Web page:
Home https://server7.kproxy.com/servlet/redirect.srv/sruj/smyrwpoii/p2/ Science https://server7.kproxy.com/servlet/redirect.srv/sruj/smyrwpoii/p2/ British engineers are developing a process to convert moon dust into oxygen

British engineers are developing a process to convert moon dust into oxygen



Washington [US], November 27 (ANI): British engineers are refining the process that will be used to extract oxygen from lunar dust, leaving behind metal powders that can be 3D printed in lunar base building materials.

This could be an early step toward setting up an alien oxygen extraction facility. This would help to explore and sustain the life of the moon, while avoiding the huge cost of sending materials from Earth.

The oxygen generated would be used mainly to produce rocket fuel, but could also provide air for lunar settlers.

The project is part of ESA’s preparations for establishing a permanent and sustainable lunar presence. The astronauts will live and work on the moon, where they will help develop and test technologies needed for missions farther into deep space.

Lunar regolith, the thin layer of dusty rock that covers the moon, is not so different from the minerals found on Earth. By weight, it contains about 45 percent oxygen, which is bound to metals such as iron and titanium, making it inaccessible.

The British company Metalysis has already developed a mineral extraction process that is used by the Earth̵

7;s industries to produce metals.

Earlier this year, it was demonstrated to work well with simulated lunar regolith.

The electrochemical process takes place in a specially designed chamber – the ones used for research are the size of a washing machine. The oxygen-containing material is immersed in molten salt heated to 950 degrees Celsius.

A current is then passed through it, which triggers the oxygen to be extracted and migrates through the liquid salt to collect at the electrode, leaving behind a mixture of metal powders.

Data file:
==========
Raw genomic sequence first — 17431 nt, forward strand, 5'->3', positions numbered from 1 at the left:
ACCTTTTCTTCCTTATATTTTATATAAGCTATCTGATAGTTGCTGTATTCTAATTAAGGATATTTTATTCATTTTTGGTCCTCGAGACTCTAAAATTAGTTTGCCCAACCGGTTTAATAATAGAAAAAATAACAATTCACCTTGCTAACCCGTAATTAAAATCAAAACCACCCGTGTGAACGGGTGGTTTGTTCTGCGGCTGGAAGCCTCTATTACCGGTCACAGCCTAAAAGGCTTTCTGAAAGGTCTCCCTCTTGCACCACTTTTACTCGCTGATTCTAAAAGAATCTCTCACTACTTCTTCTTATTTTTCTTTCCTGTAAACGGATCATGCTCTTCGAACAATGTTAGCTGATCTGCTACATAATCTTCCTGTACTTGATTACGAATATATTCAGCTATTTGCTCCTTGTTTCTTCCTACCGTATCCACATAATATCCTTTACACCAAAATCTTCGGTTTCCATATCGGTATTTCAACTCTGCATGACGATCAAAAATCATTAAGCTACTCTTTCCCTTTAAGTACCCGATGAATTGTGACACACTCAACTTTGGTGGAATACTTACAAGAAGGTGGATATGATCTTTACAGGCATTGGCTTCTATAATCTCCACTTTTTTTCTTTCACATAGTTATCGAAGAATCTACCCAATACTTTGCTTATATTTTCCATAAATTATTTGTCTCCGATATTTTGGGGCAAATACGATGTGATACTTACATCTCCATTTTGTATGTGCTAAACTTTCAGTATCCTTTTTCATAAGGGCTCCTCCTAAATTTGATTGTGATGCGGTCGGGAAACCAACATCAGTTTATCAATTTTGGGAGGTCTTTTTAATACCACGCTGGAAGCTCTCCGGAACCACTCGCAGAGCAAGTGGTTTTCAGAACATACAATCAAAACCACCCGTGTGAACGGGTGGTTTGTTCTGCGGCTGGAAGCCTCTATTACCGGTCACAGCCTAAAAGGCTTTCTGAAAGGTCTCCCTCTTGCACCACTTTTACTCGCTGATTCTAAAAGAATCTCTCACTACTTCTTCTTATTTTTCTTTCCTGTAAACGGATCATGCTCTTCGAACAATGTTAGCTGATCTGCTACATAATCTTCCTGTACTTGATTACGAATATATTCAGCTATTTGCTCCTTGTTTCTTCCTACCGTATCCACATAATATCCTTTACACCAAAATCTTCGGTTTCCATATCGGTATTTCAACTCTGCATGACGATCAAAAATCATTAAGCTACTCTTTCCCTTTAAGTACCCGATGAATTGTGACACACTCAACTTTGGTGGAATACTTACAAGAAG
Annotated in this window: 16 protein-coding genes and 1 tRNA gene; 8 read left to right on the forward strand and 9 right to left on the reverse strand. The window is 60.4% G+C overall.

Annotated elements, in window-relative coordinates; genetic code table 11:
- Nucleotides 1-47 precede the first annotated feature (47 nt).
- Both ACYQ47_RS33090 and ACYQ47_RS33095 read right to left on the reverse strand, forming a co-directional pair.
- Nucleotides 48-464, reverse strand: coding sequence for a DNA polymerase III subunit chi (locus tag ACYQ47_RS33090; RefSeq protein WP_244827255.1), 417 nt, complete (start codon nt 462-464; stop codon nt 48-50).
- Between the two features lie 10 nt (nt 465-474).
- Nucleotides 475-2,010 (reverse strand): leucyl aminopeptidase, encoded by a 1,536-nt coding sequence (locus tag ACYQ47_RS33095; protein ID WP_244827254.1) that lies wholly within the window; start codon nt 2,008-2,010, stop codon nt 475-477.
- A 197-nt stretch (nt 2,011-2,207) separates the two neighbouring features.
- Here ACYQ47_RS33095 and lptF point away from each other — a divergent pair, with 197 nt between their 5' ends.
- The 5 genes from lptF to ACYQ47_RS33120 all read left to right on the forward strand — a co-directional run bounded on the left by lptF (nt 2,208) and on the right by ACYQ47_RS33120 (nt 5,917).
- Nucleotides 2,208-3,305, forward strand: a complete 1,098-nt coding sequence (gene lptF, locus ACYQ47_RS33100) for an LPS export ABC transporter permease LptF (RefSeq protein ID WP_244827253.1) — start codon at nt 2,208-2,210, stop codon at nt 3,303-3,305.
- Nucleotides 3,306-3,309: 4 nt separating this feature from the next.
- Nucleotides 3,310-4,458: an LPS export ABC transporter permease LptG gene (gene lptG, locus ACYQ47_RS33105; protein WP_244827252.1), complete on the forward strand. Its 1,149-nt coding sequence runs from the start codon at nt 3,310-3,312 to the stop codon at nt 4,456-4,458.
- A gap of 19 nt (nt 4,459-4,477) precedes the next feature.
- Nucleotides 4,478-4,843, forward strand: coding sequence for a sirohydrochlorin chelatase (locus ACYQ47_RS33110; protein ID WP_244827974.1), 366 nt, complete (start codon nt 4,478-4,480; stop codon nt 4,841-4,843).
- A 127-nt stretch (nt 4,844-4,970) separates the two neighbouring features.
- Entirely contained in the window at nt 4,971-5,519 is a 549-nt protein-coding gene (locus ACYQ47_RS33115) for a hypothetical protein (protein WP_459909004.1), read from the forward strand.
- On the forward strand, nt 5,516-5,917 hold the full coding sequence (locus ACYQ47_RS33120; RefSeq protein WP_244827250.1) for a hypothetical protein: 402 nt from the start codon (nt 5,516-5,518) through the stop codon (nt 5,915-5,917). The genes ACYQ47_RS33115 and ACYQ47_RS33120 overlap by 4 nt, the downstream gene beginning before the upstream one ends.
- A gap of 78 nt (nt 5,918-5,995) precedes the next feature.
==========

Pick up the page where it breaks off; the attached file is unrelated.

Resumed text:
As part of the current project, Metalysis engineers are refining the technique, keeping in mind its lunar application.

The big difference is that the oxygen generated on Earth is not needed, but in space it will be the most important product of the process. This means that it must be designed to produce as much gas as possible.

Engineers will deal with the process by regulating the electric current and reagents to increase the amount of oxygen as they try to reduce the temperature required to produce it. This will help reduce the energy required, which is already at the highest level of the moon.

They will also work to reduce the size of the chamber in which the process takes place so that it can be transported efficiently to the moon.

In parallel, ESA and Metalysis have challenged innovators to develop an in-process monitoring system that can be used to track oxygen production in future lunar extraction plants.

“A few years ago, we realized that the seemingly insignificant by-product of our terrestrial mineral extraction process could have wide-ranging applications in space exploration,” said Ian Meller, managing director at Metalysis. “We look forward to continuing to explore with ESA and our industry partners how to prepare our terrestrial technology for space,” Meller added.

“This exciting project is part of ESA’s broader space resources strategy, which will help us show how material already on the moon can be used sustainably to support long-term space endeavors,” Adventit said. Makaya, an ESA materials engineer who oversees the project.

“The project will help us learn more about the Metalysis process and may even be a step towards creating an automated pilot oxygen plant on the moon – with the added bonus of metal alloys that can be used by 3D printers to create building materials.” “added Mackay.

“In the future, if we want to travel a lot in space and create bases on the moon and Mars, then we will have to do or find the things we need to sustain life – food, water and breathing air,” said Sue Horn, head of space. research at the United States Space Agency.

“Metalysis’s participation in a program that aims to do just that by producing oxygen in the lunar environment will show the UK’s space performance on the world stage and help unlock the breakthroughs that bring future space research one step closer. “Closer,” Horn added. (ANI)


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